All About Logistics and Supply Chain Management

This article does not pretend to establish methods for the supply chain management nor less impose structures for the management of the logistics, simply seeks to share some experiences and points of view with the aim that tomorrow they help in the decision-making. Also in this article is exemplified how information technology supports the management of such a chain. In addition, definitions of logistics and their objectives, supply chain management and their elements, graphs, and bibliographic sources are presented, which complement the topics discussed.

Year after year the supply chain management has become more important in the globalized world. Day by day the competition becomes more arduous and only the companies that achieve important differences against their competitors aspire to increase their market share or simply to survive in it. Good supply chain management and the use of information technology help achieve this purpose, but it is not an easy task, as this chain encompasses many different activities.

But what is logistics?

Logistics is officially defined as the process of planning, implementing and controlling the movement and storage in an effective and cost-effective manner of raw materials, finished products and finished products and related information from the point of origin to the place of consumption, in order to act according to the needs of the client. It is simply science (and art) that the right products arrive at the right place in the right amount at the right time to meet the customer’s demands. “The United Kingdom Institute of Logistics” defines it more simply as “the placement of resources in relation to time”. It has also been defined as “moving and stationary inventory management”. Marketing discipline comprises storage, distribution, and management of information. It also includes the management of international supply chain and value added / pre-retail services.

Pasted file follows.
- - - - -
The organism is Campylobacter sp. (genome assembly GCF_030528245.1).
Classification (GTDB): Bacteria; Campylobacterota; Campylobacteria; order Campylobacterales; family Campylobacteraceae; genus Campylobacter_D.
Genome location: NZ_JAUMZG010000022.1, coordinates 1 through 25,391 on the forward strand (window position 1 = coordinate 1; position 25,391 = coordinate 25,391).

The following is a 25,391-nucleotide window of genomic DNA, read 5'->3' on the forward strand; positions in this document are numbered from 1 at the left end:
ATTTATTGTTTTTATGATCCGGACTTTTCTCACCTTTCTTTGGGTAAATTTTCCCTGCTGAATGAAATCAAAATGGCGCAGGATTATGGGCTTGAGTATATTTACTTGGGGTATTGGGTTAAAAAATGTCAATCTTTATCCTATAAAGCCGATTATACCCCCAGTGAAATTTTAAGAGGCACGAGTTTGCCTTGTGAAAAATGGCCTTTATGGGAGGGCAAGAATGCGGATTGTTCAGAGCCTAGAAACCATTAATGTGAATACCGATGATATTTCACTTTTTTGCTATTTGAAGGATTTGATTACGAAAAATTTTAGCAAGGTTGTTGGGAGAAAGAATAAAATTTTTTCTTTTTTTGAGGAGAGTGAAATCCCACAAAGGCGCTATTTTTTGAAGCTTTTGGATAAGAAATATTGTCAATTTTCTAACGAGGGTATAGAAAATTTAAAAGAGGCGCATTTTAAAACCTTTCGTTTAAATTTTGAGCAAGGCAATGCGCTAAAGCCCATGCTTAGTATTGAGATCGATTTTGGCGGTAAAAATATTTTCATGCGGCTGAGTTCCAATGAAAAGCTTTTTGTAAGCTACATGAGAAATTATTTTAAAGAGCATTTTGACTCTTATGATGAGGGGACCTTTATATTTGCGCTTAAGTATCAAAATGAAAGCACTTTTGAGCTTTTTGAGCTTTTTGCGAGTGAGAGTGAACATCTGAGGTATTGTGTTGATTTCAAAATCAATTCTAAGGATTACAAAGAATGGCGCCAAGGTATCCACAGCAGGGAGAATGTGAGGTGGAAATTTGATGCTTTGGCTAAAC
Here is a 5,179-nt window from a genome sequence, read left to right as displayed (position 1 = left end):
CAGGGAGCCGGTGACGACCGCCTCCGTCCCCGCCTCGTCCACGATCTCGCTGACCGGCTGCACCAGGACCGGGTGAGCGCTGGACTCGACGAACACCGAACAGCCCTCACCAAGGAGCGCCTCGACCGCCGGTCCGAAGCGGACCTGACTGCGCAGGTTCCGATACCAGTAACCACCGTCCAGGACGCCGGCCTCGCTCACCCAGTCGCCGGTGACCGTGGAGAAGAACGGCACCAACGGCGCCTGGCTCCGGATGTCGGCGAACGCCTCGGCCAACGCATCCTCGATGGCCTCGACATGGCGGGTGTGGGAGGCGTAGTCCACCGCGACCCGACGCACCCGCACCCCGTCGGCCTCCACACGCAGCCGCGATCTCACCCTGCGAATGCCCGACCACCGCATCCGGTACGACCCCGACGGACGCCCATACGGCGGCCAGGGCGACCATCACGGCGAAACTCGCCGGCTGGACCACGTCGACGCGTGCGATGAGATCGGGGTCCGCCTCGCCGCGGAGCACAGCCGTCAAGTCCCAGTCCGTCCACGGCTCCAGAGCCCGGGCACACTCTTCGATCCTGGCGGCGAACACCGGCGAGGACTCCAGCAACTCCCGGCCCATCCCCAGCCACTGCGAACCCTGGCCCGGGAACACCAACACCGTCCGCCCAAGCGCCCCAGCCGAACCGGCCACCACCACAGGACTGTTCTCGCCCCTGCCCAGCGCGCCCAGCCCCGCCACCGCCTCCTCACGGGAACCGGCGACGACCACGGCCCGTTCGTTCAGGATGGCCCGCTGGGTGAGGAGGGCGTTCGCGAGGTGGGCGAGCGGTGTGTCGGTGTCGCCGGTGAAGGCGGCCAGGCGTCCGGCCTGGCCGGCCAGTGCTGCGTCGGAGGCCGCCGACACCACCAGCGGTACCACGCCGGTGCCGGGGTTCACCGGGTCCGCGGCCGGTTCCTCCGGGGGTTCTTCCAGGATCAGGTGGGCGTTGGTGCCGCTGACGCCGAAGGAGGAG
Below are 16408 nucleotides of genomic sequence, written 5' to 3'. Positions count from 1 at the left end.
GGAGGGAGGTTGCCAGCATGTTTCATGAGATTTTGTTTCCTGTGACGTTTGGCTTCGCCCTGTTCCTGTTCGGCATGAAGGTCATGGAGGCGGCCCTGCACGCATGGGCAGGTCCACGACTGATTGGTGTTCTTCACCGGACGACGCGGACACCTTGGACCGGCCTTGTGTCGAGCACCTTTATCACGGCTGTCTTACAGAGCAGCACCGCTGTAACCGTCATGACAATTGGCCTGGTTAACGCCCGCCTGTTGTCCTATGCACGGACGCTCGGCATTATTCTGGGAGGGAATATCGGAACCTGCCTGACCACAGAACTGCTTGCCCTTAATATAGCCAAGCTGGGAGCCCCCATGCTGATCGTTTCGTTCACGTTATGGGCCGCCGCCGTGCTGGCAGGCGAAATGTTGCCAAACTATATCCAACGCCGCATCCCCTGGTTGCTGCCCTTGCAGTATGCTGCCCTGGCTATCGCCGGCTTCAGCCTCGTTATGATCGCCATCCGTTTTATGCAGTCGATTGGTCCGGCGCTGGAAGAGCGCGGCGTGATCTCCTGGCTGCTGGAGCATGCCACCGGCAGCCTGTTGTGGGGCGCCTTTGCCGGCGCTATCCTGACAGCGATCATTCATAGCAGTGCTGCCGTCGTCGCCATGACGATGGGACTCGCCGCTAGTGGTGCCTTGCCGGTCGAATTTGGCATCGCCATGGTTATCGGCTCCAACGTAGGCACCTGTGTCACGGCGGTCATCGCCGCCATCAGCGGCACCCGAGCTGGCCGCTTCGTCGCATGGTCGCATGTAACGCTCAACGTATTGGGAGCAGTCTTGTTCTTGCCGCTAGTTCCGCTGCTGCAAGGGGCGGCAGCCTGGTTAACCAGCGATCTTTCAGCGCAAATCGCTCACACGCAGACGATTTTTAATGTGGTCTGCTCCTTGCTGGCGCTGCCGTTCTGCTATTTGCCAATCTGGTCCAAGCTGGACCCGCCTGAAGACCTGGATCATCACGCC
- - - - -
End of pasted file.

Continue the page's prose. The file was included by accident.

Therefore, the logistics department is in charge of carrying out these activities. This department can be structured as large or small as defined by the administration or as the department itself wants to be.

Interdepartmental boundaries are defined by the capabilities of its members. The capacities of the members of the departments translate into solutions for a greater number of problems and/or the development of new working methods. Consequently, these departments become efficient and effective. This efficiency/effectiveness allows the Management to assign more tasks to these departments and, therefore, give them greater importance and participation in the structure of the company. These efficient/effective departments generate added value and competitive advantages from operating departments to strategic departments.

Besides, international logistics company makes the shipping process effortless. At the other extreme, the logistics department can be responsible for the entire supply chain, from the estimation of demand to customer service, through supplier selection, quotation, purchasing, expedition, transportation, reception, costs, warehouses, production, shipments, quality, etc.

For many years, studies, techniques, and software have been developed to facilitate these tasks, plus the infinite range of existing customers, products and services do not contribute to creating a “cooking recipe” applicable to all possible scenarios. However, four concepts are fundamental to the good performance of the supply chain: good management, common sense, attitude and commitment to customer service.

Purpose of the Supply Chain

Regardless of the definition, large or small of the logistics department, the market type, the type of company and the computer packages created or to be created, there is a simple but concise objective for the department and the supply chain: supply the necessary materials in the quantity, quality and times required at the lowest possible cost to give a better service to the customer.

At times they ask me which of these four requirements is the most important, and my answer is always the same – “The four have the same importance. The absence of any of them will affect the performance of the supply chain and, therefore, will affect customer service. The four requirements should be defined as must’s and not as should. In the correct definition and understanding of this chain by all members of the company will ensure the good performance of the supply chain of companies that aspire to differentiate and remain.”

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